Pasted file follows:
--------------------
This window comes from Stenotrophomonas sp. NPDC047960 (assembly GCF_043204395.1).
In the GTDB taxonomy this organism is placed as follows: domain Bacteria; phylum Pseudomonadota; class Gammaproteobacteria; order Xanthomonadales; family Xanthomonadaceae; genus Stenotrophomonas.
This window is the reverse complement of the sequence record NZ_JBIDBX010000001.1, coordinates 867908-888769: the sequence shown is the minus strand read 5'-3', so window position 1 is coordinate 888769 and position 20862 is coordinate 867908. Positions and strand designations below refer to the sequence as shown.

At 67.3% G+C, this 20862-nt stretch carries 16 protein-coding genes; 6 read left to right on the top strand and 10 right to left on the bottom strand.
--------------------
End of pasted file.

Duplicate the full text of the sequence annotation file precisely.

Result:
This window comes from Stenotrophomonas sp. NPDC047960 (assembly GCF_043204395.1).
In the GTDB taxonomy this organism is placed as follows: domain Bacteria; phylum Pseudomonadota; class Gammaproteobacteria; order Xanthomonadales; family Xanthomonadaceae; genus Stenotrophomonas.
This window is the reverse complement of the sequence record NZ_JBIDBX010000001.1, coordinates 867908-888769: the sequence shown is the minus strand read 5'-3', so window position 1 is coordinate 888769 and position 20862 is coordinate 867908. Positions and strand designations below refer to the sequence as shown.

At 67.3% G+C, this 20862-nt stretch carries 16 protein-coding genes; 6 read left to right on the top strand and 10 right to left on the bottom strand.